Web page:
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Persion Pharmaceuticals LLC v. Alvogen Malta Operations Ltd.

United States Court of Appeals, Federal Circuit

December 27, 2019

PERSION PHARMACEUTICALS LLC, Plaintiff-Appellant
v.
ALVOGEN MALTA OPERATIONS LTD., Defendant-Appellee

          Appeal from the United States District Court for the District of Delaware in No. 1:16-cv-00139-WCB, Circuit Judge William C. Bryson.

          Dominick A. Conde, Venable LLP, New York, NY, argued for plaintiff-appellant. Also represented by Christopher P. Borello, Joshua Daniel Calabro, Zachary Garrett.

          Chad A. Landmon, Axinn Veltrop Harkrider, LLP, Hartford, CT, argued for defendant-appellee. Also represented by Matthew Becker, Thomas K. Hedemann, David Keeler Ludwig, Edward M. Mathias; Christopher Michael Gallo, Washington, DC.

          Before O'Malley, Reyna, and Chen, Circuit Judges.

          REYNA, CIRCUIT JUDGE

         Persion Pharmaceuticals LLC appeals from a decision of the U.S. District Court for the District of Delaware finding the asserted claims of U.S. Patent Nos. 9, 265, 760 and 9, 339, 499 invalid as obvious and lacking adequate written description. Because we find no reversible error in the district court's obviousness determination, we affirm on that basis and do not reach the written description issue.

         Background

         I. The Asserted Patents

         Persion Pharmaceuticals LLC ("Persion")[1] owns U.S. Patent Nos. 9, 265, 760 ("the '760 patent") and 9, 339, 499 ("the '499 patent"), both entitled "Treating Pain in Patients with Hepatic Impairment." Both patents share a common written description[2] and priority date and are directed to methods of treating pain in patients with mild or moderate hepatic impairment using extended-release hydrocodone-only formulations. Hepatic impairment is compromised liver functionality.

         Hydrocodone is an opioid that is widely used to treat pain and has been FDA approved since 1943. It is marketed in both extended-release and immediate-release formulations and is often combined with other active ingredients. Like many opioids, hydrocodone is primarily metabolized in the human liver. If liver function is impaired, metabolism of opioids is slowed. Thus, the same dose of hydrocodone may pose a higher risk of overdose in a patient with hepatic impairment than in a healthy patient due to potential build-up of the drug in the patient's bloodstream.

         The '760 and '499 patents cover the formulation for Zo-hydro ER, Persion's extended-release hydrocodone-only drug product. When Zohydro ER's prior owner sought approval to market the drug from the U.S. Food and Drug Administration ("FDA"), the FDA required the owner to conduct a clinical study to determine the potential effect of the drug on patients with hepatic impairment. The study showed that use of Zohydro ER did not result in substantially higher concentrations of hydrocodone in the bloodstream of subjects with mild and moderate hepatic impairment than in subjects without hepatic impairment.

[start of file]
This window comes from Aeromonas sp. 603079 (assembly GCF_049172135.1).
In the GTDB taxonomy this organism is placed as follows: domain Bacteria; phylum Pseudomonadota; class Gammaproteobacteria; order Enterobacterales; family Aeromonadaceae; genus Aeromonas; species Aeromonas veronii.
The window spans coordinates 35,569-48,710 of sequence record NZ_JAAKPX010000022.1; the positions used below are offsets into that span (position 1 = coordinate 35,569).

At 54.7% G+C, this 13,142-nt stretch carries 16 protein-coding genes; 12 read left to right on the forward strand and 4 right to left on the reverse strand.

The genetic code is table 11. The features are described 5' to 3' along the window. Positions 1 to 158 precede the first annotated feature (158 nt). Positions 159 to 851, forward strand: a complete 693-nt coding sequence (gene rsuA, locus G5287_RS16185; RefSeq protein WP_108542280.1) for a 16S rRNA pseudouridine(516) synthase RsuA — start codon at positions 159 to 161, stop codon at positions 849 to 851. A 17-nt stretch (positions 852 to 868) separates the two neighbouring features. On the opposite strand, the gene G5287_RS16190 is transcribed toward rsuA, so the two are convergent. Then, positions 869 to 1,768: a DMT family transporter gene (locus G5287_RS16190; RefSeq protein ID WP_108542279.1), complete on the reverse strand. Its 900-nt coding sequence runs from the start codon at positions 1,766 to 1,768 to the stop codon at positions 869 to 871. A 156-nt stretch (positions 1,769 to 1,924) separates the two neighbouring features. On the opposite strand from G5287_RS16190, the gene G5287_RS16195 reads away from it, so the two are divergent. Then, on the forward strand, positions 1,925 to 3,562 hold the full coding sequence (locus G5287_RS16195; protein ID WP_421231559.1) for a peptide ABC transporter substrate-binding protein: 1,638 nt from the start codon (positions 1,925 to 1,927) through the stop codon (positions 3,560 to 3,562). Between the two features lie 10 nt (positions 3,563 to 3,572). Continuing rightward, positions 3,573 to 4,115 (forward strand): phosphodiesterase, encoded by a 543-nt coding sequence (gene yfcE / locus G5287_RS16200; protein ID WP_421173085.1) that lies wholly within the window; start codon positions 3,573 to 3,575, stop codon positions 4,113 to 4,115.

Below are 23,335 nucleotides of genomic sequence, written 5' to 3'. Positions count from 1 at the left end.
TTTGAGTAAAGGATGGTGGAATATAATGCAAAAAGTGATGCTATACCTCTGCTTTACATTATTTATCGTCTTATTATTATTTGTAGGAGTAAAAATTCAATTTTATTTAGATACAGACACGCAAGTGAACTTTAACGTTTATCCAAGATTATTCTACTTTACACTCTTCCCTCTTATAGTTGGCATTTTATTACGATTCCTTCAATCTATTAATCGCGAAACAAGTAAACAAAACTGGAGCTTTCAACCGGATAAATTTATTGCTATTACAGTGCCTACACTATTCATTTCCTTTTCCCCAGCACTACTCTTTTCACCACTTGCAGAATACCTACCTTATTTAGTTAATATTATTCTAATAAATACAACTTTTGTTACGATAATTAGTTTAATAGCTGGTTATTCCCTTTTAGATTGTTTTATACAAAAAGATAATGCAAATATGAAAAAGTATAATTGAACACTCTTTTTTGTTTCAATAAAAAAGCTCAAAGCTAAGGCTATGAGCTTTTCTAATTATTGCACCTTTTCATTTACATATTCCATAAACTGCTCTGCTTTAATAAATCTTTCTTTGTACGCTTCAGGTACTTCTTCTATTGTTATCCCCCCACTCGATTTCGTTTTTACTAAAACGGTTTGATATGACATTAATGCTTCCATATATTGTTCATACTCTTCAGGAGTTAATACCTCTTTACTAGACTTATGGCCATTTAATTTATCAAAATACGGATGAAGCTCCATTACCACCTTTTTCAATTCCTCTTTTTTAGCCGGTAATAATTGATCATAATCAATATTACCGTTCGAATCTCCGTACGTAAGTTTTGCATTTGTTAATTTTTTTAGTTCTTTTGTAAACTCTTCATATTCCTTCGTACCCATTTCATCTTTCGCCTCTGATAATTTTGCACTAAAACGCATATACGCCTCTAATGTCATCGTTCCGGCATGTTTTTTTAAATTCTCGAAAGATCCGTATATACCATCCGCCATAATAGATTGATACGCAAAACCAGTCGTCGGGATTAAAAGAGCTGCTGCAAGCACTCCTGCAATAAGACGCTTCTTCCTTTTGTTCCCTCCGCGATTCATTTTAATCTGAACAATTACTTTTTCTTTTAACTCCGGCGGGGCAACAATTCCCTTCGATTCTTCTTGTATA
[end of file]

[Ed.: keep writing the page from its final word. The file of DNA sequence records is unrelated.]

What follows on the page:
Following this study, the researchers filed patent applications directed to their discovery, which later issued as the '760 and '499 patents. Example 8 of the patents describes the Zohydro ER clinical study and its results. Id. col. 22 l. 52-col. 23 l. 48. However, the patent claims are not limited to the use of the Zohydro ER formulation but instead cover methods of using any extended-release formulation with "hydrocodone bitartrate as the only active ingredient" to treat pain in patients with mild or moderate hepatic impairment.[3] '760 patent col. 24 ll. 1-5, col. 25 ll. 13-17, '499 patent col. 24 ll. 1-5, col. 26 ll. 9-13.

         The relevant claims of the '760 and '499 patents can generally be grouped into two sets: the "non-adjustment" claims and the "pharmacokinetic" claims. The non-adjustment claims are directed to administering a starting dose of hydrocodone to a patient having mild or moderate hepatic impairment without adjusting the dose relative to a patient with a healthy liver. Independent claim 1 of the '760 patent is representative of the non-adjustment claims, and recites:

1. A method of treating pain in a patient having mild or moderate hepatic impairment, the method comprising:
administering to the patient having mild or moderate hepatic impairment a starting dose of an oral dosage unit having hydrocodone bitartrate as the only active ingredient, wherein the dosage unit comprises an extended release formulation of hydrocodone bitartrate, and wherein the starting dose is not adjusted relative to a patient without hepatic impairment.

'760 patent col. 23 l. 66-col. 24 l. 7.

         The pharmacokinetic claims recite pharmacokinetic parameters either as absolute values or in relation to values in a healthy patient. Independent claim 12 of the '760 patent is representative of the pharmacokinetic claims, and recites:

12. A method of treating pain in a patient having mild or moderate hepatic impairment, the method comprising:
administering to the patient having mild or moderate hepatic impairment an oral dosage unit having hydrocodone bitartrate as the only active ingredient, wherein the dosage unit comprises an extended release formulation of hydrocodone bitartrate,
wherein the dosage unit provides a release profile of hydrocodone that:
(1) does not increase average hydrocodone AUC0-inf in subjects suffering from mild hepatic impairment relative to subjects not suffering from renal or hepatic impairment in an amount of more than 14%;
(2) does not increase average hydrocodone AUC0-inf in subjects suffering from moderate hepatic impairment relative to subjects not suffering from renal or hepatic ...

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